If an attacker gains physical access to a system, one can usually do very little to keep that device locked down. Apple seems to make things extra-easy for attackers with the new iPhone 3G, though. A member of the Mac Rumors forums has uncovered a major flaw that allows malicious users to gain access to certain passcode-protected iPhones. The forum member has helpfully detailed the steps needed to reproduce the issue, too:
Set iPhone to use passcode lock, have contacts marked as Favorites with links, phone numbers, addresses, etc in address book entry.
Tap "Emergency Call" keypad from passcode entry screen.
Double-tap home button.
Tap blue arrow next to contact's name. You now have full access to applications such as Safari, complete Contacts list, SMS, Maps, "full" Phone access, and Mail by accessing various entries on the Favorite's page, i.e. tapping their home page brings up a full, unrestricted Safari.
Gizmodo explains the flaw in more detail in this blog post, while a Reuters report has brought coverage of the problem to major news sites. Reuters contacted an Apple spokeswoman for more information, and she revealed that Apple knows about the issue and is working on a fix. Until that fix comes out, she says users can circumvent the flaw by configuring their iPhones so the "Home" button opens up the music collection rather than the "Favorites" menu.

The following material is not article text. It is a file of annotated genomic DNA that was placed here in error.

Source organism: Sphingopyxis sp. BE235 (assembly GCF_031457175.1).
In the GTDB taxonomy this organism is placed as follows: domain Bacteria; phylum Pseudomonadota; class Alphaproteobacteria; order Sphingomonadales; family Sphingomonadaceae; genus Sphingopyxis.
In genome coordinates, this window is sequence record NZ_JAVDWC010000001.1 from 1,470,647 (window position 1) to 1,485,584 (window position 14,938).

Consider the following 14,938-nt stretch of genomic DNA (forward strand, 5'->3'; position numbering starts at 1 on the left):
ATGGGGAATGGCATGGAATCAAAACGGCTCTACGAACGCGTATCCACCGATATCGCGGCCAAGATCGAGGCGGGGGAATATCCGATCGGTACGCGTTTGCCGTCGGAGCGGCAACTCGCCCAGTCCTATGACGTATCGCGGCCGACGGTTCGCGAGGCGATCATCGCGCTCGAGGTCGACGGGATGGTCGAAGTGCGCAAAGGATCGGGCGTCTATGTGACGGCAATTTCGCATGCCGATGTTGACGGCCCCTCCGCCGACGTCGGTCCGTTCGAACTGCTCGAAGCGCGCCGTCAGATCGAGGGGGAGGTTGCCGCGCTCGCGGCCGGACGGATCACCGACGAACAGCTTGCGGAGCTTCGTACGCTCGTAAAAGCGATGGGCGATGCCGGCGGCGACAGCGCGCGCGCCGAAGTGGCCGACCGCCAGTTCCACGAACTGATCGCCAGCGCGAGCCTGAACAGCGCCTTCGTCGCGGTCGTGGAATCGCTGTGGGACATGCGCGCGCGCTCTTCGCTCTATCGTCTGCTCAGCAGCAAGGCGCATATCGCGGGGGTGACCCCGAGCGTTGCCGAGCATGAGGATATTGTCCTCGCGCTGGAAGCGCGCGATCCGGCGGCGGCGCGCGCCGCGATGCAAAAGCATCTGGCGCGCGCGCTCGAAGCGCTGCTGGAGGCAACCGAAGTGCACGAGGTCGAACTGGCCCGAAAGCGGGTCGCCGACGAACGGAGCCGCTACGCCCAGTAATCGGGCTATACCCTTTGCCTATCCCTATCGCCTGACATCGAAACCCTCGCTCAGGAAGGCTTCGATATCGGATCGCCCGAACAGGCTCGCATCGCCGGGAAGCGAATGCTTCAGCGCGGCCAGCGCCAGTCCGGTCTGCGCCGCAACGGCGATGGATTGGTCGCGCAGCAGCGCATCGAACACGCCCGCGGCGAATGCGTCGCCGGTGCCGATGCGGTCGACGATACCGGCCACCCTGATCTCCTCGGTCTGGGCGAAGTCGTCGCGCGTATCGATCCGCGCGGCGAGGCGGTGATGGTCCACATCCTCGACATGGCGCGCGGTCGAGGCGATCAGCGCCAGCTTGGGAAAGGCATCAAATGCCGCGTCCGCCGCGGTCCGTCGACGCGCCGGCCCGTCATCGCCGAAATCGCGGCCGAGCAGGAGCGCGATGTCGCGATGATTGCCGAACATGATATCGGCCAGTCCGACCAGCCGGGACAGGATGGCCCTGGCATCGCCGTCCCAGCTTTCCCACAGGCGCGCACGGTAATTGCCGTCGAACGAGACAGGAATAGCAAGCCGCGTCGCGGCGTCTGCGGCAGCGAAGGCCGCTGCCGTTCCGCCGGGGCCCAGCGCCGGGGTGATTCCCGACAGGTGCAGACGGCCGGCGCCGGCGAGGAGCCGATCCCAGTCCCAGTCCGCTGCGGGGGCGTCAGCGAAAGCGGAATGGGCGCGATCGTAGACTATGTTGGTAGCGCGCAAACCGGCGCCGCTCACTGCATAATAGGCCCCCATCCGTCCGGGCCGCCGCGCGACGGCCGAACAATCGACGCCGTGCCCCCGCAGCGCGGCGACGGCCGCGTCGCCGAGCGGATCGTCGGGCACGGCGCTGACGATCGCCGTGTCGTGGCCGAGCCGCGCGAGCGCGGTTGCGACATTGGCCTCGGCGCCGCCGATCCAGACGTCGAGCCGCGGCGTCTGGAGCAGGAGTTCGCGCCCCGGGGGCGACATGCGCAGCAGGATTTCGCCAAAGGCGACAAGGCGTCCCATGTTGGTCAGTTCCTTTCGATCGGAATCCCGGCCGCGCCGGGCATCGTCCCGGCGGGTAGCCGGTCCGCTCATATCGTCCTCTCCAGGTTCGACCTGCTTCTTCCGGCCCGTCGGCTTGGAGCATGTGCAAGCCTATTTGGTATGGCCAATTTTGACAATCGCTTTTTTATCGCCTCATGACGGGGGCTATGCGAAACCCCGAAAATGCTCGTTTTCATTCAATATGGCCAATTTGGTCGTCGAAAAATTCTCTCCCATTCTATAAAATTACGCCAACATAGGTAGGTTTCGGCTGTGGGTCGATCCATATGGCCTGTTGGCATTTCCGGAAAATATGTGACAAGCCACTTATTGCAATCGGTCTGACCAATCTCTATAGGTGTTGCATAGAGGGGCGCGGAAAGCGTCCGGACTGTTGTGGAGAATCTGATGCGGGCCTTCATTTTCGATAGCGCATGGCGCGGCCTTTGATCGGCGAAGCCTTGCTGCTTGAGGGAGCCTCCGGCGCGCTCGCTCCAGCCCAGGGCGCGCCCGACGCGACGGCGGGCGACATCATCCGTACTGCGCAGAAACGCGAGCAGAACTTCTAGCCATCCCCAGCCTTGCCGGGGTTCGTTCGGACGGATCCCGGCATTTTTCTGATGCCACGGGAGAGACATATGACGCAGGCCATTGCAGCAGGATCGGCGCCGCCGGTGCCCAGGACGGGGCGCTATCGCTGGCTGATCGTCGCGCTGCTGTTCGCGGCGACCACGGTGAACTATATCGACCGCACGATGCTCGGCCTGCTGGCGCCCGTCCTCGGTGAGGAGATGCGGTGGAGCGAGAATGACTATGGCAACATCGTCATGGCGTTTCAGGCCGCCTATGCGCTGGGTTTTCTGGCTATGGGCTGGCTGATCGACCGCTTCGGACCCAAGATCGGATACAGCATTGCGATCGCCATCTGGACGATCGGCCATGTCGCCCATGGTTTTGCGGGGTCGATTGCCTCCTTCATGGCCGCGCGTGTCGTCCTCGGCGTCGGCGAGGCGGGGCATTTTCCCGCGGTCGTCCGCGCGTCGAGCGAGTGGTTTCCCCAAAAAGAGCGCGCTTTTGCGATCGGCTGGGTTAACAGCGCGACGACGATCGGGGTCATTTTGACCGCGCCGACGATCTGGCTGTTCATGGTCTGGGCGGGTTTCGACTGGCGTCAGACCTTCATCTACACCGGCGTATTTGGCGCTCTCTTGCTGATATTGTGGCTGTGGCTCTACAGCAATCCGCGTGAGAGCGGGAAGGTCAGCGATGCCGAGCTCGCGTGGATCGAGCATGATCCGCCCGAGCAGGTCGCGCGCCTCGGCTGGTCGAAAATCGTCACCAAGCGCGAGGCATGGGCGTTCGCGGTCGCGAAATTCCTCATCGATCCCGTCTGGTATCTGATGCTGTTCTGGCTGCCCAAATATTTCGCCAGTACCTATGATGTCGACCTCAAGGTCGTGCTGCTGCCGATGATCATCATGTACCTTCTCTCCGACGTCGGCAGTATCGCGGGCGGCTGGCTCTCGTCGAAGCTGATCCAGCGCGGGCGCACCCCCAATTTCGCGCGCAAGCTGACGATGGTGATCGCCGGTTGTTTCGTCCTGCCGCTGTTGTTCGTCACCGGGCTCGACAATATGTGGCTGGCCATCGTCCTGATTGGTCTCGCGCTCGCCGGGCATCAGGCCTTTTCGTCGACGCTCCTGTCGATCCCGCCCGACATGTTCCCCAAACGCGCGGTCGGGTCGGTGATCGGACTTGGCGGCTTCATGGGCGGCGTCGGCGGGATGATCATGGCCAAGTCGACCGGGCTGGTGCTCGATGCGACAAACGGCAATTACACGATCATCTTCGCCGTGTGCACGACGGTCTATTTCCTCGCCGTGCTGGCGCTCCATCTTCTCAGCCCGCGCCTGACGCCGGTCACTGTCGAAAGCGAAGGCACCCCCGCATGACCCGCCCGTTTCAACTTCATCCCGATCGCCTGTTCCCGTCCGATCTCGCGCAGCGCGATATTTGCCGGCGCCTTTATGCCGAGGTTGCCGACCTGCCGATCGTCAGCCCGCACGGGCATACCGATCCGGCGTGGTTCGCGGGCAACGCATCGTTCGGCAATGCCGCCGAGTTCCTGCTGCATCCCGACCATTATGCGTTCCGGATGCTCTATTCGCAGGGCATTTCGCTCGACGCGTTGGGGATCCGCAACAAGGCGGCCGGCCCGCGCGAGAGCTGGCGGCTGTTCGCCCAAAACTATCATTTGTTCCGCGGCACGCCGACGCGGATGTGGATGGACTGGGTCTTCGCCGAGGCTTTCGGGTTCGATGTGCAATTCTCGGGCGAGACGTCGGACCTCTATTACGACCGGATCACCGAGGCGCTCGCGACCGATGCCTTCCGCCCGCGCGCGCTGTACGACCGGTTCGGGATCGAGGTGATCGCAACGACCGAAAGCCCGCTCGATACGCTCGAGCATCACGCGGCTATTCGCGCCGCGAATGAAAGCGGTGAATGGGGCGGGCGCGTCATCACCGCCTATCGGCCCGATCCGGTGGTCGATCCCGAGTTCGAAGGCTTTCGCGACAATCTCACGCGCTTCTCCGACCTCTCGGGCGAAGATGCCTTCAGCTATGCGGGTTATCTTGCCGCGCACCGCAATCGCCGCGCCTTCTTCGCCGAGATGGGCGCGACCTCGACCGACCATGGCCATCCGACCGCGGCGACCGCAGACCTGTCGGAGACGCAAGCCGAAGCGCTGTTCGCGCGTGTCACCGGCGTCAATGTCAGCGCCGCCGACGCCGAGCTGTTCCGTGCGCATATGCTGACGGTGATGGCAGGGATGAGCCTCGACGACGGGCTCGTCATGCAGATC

|AMD drops prices on the Radeon RX 460 and RX 470||31|
|Reports: Radeon RX 470D is a budget Polaris card for China||6|
|Examining reports of slow write speeds on the 32GB iPhone 7||22|
|Cellular Insights dissects iPhone 7 Plus modem performance||11|
|Deals of the week: scads of high-performance storage and more||8|
|Tobii's Eye Tracker 4C knows where your head is||1|
|GeForce driver 375.57 is prepared for Titanfall 2||7|
|Phanteks Eclipse P400 gets a tempered glass option||0|
|Radeon 16.10.2 drivers add support for October's big games||10|
|A real "console monitor" would be 720p @ 30 Hz ;P||+58|